If you like some music to go along with your movies, today is your treat. First up, Jack White of the now defunct White Stripes, who just released his solo album, has signed on to write, produce and perform his own original score for Disney’s big blockbuster The Lone Ranger. Despite his music being featured in a number of films and many filmmakers, including Michel Gondry, crafting his music videos, this will be his first foray into scoring a feature film. Look (and listen) for Gore Verbinski‘s film, starring Johnny Depp and Armie Hammer, in about a year when it arrives on May 31st, 2013.
We’ve also got news that electronica artist Moby will be lending his hand to Fredrik Bond‘s feature debut, The Necessary Death of Charlie Countryman, starring Shia LaBeouf, Melissa Leo and Til Schweiger. The film revolves around a young man named Charlie Countryman who falls for the beautiful property (Evan Rachel Wood) of a dangerous crime boss (Mads Mikkelsen). In trying to win the hand of the woman he loves, Charlie most endure beating after beating. Schweiger is to play Darko, a Serbian gangster and former soldier in hiding, running a strip club in Budapest. Moby, possibly best known in the film scene for his song contributions to the Bourne and James Bond series, definitely adds a new dimension to this film. [Deadline]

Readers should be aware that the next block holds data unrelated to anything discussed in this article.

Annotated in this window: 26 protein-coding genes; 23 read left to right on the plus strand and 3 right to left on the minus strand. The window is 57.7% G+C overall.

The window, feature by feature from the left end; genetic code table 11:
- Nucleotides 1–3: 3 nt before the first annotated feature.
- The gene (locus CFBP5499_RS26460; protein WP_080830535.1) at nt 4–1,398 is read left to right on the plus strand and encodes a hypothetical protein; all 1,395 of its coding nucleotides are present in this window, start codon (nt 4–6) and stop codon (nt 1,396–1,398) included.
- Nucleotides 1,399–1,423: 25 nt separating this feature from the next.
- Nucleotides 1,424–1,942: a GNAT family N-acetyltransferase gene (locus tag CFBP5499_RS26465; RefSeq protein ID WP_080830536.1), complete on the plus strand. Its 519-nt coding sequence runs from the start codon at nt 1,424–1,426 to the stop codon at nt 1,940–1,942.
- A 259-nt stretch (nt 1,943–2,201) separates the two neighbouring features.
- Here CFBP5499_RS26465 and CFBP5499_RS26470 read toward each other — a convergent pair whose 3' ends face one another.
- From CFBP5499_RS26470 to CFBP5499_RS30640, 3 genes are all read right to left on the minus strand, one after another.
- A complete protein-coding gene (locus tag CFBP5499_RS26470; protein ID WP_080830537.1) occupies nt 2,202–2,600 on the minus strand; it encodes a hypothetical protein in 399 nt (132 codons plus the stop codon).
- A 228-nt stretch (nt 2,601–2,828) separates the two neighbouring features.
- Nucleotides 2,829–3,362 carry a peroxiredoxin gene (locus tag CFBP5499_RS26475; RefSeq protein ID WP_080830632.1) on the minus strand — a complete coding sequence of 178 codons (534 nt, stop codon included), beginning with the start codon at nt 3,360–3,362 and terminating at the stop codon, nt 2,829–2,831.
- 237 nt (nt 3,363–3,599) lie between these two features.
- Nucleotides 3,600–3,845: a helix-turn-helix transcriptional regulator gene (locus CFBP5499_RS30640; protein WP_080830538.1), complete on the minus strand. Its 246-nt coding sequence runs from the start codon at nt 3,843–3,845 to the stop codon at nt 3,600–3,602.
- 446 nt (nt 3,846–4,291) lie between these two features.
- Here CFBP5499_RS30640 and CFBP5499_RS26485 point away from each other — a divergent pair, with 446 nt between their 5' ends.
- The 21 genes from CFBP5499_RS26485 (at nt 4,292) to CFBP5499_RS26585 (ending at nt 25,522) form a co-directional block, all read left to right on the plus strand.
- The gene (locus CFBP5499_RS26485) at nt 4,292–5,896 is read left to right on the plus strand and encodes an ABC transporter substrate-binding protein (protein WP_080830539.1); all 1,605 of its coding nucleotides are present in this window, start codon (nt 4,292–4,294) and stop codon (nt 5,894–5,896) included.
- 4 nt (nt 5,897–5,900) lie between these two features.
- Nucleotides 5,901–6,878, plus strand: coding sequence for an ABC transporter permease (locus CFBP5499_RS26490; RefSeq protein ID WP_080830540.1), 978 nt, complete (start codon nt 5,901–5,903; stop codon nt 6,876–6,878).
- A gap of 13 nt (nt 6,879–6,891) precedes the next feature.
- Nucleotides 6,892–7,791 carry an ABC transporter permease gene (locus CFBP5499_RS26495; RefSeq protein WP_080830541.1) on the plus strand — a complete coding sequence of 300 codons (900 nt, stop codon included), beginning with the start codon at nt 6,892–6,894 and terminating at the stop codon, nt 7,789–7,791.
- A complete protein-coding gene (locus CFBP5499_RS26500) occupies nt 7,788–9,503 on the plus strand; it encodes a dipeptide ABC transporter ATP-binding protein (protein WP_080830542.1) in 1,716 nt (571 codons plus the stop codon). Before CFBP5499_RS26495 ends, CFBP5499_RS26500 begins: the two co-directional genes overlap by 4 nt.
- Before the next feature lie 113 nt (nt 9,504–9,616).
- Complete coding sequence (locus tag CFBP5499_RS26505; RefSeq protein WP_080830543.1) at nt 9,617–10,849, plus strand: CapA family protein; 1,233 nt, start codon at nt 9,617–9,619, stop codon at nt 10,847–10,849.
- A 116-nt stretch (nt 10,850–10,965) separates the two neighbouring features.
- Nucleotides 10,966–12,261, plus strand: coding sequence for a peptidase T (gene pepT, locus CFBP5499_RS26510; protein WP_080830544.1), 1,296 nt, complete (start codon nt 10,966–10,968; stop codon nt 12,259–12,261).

Last up, composer Thomas Newman, who is coming off his Skyfall gig, will be scoring Steven Soderbergh’s next film The Bitter Pill. Having worked with the director on Erin Brockovich and The Good German, this will mark their third collaboration, for the film starring Rooney Mara, Channing Tatum, Jude Law, Catherine Zeta-Jones and Vinessa Shaw. Newman usually puts out quality work, so it’s interesting to see Soderbergh pick a more classic composer rather than his recent collaborations, most notably Cliff Martinez. The Bitter Pill arrives this February. [The Playlist]
What do you think about these composers? Which score are you looking forward to most?
BAMcinématek The extremely exciting “Black & White ’Scope: International Cinema” begins its run with The 400 Blows on Friday, La Dolce Vita on Saturday, and a print of Andrei Rublev on Sunday. Anthology Film Archives “This Is Celluloid: 35mm” brings pictures from Lang, Ford, Walsh, Corman, and more. Dovzhenko films Earth, Arsenal, and Zvenigora play […]
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